Bikes and pedestrians over cars envisioned for busy downtown Aspen corridor

Latest plan for Galena Street is dedicated bikeway, parallel parking with open house this week

A rendering of Galena Street looking south toward Hyman Avenue. A proposal is being considered to add a dedicated bike lane and shift to parallel parking.
Courtesy image

A plan to transform Galena Street and Cooper Avenue that prioritizes pedestrian and bike safety with a dedicated bikeway, the elimination of angle parking and space dedicated for other uses in the right-of-way will be floated by the business community this week.

The upcoming living lab this spring and summer is part of the city of Aspen’s overall safety and mobility in the downtown core plan in which incremental changes are being made over time.

That includes permanently keeping Hyman Avenue from Monarch Street and Mill Street to Hopkins Avenue a one-way route, just as Galena Street is from Hopkins and Cooper avenues to Hunter Street.

That one-way route on Hyman was designed to be a temporary, living lab but feedback from the public, particularly users of the Wheeler Opera House, said they like the change, City Engineer Trish Aragon said.

“It’s related to the safety and mobility plan and is part of that whole package of looking at the downtown,” she said.

One block to the east, Galena Street and Cooper Avenue became a one-way from Hopkins Avenue to Hunter Street as an experiment that has lasted 13 years.

New modifications for that corridor have been presented to Aspen City Council in recent months by city engineers.

In August, they presented to members of the Aspen Chamber Resort Association and got mixed reviews.

Members of the business community expressed concern over the potential loss of 44 parking spaces and how that would impact customers coming into their stores.

The latest plan devised by the engineering department provides a “parking availability program” that would maintain available spaces throughout the commercial core.

The program would include measures like targeting a percent of available spaces, construction vehicle parking limitations, variable time limitations based on demand and location in the core, and modifications to maximum parking times, among other steps.

A valet program, dedicated drop-off and pick-up zones, bolstering free Downtowner and Galena Street Shuttle services and reclassifying dozens of nearby residential and carpool spaces to paid spots also are being considered.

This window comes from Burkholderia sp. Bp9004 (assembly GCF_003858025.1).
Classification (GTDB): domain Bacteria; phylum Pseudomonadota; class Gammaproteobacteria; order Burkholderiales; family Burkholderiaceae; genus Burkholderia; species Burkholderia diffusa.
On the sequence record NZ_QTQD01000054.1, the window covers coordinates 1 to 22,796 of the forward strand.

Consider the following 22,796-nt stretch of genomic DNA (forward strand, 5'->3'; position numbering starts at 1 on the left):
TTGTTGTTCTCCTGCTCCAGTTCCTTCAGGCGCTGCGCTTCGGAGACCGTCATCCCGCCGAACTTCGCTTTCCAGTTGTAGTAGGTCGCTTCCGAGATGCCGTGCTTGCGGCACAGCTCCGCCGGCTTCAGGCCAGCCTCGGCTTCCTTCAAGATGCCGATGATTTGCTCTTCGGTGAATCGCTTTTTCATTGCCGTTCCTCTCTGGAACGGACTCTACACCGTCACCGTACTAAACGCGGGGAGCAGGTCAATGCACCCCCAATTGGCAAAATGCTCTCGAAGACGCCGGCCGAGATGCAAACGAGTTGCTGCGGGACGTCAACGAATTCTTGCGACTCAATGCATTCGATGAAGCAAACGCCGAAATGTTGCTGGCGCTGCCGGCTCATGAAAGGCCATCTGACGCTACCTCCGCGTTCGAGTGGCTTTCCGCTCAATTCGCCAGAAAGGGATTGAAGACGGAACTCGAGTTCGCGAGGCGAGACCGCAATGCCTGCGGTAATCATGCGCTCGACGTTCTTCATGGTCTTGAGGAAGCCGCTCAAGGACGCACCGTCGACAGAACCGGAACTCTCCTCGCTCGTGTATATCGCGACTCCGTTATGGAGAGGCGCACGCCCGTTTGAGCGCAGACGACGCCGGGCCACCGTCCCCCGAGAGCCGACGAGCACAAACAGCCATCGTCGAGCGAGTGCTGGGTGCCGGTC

“We heard that there is an understanding that there are safety concerns on one hand and then on the other, that there is a concern for parking access to businesses, so it’s a balance between them,” said PJ Murray, project manager in the city’s engineering department.

Details of the program will be rolled out in an open house from 9 to 11:30 a.m. on Wednesday, with a presentation at 10 a.m. by the city engineering team to members of ACRA, with a Q&A session following.

That gathering will be held in the new council chambers in Aspen City Hall, accessed from Galena Plaza.

Another big change planned is converting Hyman Avenue between Galena and Hunter streets into a one-way route so motorists can no longer turn left from Galena.

That specific intersection was the location where a 5-year-old girl was killed by a motorist in 2020 as she walked across the street with her family.

Acknowledging that bicycles are disconnected from the downtown core and are not given accommodation on many streets, the Galena corridor is envisioned to remove the high likelihood of an accident as cars parked in angled spaces cannot see cyclists approaching.

“It’s to allow more balance in the right of way and benefit the pedestrians and bikers and decrease the use for parking,” said Pete Rice, division manager in the engineering department.

That’s why the plan incorporates parallel parking instead of angled, which reduces the number of spots in the corridor from 86 to 42.

Once city engineers receive feedback from the business community, a broader survey will likely go on the municipal government’s online platform in December.

That information will get compiled and be brought back to council in early 2022 for a final sign off of a living lab for the spring and summer.